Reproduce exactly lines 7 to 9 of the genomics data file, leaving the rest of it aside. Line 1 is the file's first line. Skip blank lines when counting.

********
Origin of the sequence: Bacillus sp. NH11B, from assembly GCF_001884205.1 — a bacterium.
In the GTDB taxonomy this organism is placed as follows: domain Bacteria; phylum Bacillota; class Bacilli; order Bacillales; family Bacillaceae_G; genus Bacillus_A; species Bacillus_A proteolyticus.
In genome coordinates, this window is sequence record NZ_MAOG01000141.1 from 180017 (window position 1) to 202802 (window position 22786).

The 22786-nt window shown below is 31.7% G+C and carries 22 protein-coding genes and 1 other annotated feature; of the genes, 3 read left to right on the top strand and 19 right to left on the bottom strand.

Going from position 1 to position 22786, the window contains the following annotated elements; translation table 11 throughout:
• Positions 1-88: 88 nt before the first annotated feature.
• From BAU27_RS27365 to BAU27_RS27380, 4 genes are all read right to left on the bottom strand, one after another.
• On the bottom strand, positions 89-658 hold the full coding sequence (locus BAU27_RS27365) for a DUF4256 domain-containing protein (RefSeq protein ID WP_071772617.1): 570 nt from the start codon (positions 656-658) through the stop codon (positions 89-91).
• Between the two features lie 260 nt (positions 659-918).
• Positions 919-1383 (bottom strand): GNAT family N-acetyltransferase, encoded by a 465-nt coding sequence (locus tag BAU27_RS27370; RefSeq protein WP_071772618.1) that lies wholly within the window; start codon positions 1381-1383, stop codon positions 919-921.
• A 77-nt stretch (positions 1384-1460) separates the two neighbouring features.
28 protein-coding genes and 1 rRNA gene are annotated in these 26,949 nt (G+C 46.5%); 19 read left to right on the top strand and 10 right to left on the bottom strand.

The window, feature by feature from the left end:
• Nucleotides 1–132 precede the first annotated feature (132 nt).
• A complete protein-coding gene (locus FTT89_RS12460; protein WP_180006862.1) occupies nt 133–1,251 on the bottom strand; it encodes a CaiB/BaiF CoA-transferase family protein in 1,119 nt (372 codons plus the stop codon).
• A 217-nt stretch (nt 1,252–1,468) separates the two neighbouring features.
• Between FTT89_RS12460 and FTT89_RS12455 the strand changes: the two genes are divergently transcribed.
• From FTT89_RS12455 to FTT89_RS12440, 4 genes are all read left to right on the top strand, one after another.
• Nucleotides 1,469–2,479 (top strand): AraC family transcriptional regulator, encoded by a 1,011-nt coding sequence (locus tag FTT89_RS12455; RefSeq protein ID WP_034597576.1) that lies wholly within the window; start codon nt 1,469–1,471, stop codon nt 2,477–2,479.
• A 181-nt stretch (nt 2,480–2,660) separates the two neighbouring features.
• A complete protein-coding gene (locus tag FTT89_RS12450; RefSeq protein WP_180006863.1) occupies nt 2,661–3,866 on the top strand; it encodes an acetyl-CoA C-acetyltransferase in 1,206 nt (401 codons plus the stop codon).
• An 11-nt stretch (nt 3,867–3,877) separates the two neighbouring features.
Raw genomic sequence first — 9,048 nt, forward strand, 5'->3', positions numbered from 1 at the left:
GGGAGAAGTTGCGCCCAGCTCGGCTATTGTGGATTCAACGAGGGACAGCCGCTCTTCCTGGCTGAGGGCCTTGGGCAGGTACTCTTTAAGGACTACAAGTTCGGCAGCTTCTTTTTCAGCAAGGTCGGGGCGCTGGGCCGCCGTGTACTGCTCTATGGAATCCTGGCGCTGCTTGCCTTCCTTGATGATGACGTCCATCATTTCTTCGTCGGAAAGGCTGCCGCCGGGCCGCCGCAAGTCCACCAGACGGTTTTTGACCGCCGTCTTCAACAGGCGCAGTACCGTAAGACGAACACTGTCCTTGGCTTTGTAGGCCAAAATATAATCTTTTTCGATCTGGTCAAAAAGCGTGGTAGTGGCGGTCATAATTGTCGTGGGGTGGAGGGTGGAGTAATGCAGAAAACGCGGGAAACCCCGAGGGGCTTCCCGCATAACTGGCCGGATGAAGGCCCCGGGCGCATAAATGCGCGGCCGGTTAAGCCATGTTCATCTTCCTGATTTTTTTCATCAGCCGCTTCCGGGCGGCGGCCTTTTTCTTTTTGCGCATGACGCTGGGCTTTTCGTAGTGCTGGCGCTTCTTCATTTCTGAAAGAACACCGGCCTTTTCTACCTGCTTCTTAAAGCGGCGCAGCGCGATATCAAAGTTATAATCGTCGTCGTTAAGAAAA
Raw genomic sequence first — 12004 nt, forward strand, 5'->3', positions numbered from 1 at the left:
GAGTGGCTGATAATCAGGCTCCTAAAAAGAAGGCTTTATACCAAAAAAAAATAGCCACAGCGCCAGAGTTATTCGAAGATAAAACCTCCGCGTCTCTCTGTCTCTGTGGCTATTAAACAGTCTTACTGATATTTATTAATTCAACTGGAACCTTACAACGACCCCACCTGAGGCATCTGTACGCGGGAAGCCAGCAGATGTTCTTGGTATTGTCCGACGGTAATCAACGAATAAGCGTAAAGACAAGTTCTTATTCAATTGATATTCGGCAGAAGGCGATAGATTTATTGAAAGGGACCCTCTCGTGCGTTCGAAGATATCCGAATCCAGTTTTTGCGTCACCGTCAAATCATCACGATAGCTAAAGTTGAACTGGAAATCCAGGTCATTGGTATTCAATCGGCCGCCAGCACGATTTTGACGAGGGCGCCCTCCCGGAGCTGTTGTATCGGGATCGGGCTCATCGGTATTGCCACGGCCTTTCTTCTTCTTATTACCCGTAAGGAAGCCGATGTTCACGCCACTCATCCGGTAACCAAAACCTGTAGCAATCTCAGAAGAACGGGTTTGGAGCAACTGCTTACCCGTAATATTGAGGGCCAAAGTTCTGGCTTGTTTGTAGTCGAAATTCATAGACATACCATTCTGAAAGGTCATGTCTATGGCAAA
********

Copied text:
• From BAU27_RS27365 to BAU27_RS27380, 4 genes are all read right to left on the bottom strand, one after another.
• On the bottom strand, positions 89-658 hold the full coding sequence (locus BAU27_RS27365) for a DUF4256 domain-containing protein (RefSeq protein ID WP_071772617.1): 570 nt from the start codon (positions 656-658) through the stop codon (positions 89-91).
• Between the two features lie 260 nt (positions 659-918).